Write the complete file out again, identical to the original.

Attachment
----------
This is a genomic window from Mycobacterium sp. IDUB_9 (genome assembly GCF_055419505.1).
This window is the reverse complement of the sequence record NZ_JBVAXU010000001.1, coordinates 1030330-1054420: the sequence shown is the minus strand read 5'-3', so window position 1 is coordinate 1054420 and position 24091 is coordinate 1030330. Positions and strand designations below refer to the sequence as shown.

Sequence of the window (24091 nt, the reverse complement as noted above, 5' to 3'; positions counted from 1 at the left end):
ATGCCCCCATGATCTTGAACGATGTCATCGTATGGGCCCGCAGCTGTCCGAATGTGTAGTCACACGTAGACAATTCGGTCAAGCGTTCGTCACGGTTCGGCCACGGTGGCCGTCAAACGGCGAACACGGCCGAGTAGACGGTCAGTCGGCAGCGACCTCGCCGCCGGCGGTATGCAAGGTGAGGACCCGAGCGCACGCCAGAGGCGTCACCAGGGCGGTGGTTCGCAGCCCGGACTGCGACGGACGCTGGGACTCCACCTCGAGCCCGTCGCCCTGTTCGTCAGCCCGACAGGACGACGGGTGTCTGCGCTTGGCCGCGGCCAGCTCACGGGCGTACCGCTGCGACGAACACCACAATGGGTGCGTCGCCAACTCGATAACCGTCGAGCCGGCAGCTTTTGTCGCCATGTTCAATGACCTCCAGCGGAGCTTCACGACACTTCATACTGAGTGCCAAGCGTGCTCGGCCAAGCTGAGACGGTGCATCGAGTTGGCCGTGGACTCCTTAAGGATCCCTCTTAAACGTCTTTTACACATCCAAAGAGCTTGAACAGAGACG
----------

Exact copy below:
This is a genomic window from Mycobacterium sp. IDUB_9 (genome assembly GCF_055419505.1).
This window is the reverse complement of the sequence record NZ_JBVAXU010000001.1, coordinates 1030330-1054420: the sequence shown is the minus strand read 5'-3', so window position 1 is coordinate 1054420 and position 24091 is coordinate 1030330. Positions and strand designations below refer to the sequence as shown.

Sequence of the window (24091 nt, the reverse complement as noted above, 5' to 3'; positions counted from 1 at the left end):
ATGCCCCCATGATCTTGAACGATGTCATCGTATGGGCCCGCAGCTGTCCGAATGTGTAGTCACACGTAGACAATTCGGTCAAGCGTTCGTCACGGTTCGGCCACGGTGGCCGTCAAACGGCGAACACGGCCGAGTAGACGGTCAGTCGGCAGCGACCTCGCCGCCGGCGGTATGCAAGGTGAGGACCCGAGCGCACGCCAGAGGCGTCACCAGGGCGGTGGTTCGCAGCCCGGACTGCGACGGACGCTGGGACTCCACCTCGAGCCCGTCGCCCTGTTCGTCAGCCCGACAGGACGACGGGTGTCTGCGCTTGGCCGCGGCCAGCTCACGGGCGTACCGCTGCGACGAACACCACAATGGGTGCGTCGCCAACTCGATAACCGTCGAGCCGGCAGCTTTTGTCGCCATGTTCAATGACCTCCAGCGGAGCTTCACGACACTTCATACTGAGTGCCAAGCGTGCTCGGCCAAGCTGAGACGGTGCATCGAGTTGGCCGTGGACTCCTTAAGGATCCCTCTTAAACGTCTTTTACACATCCAAAGAGCTTGAACAGAGACG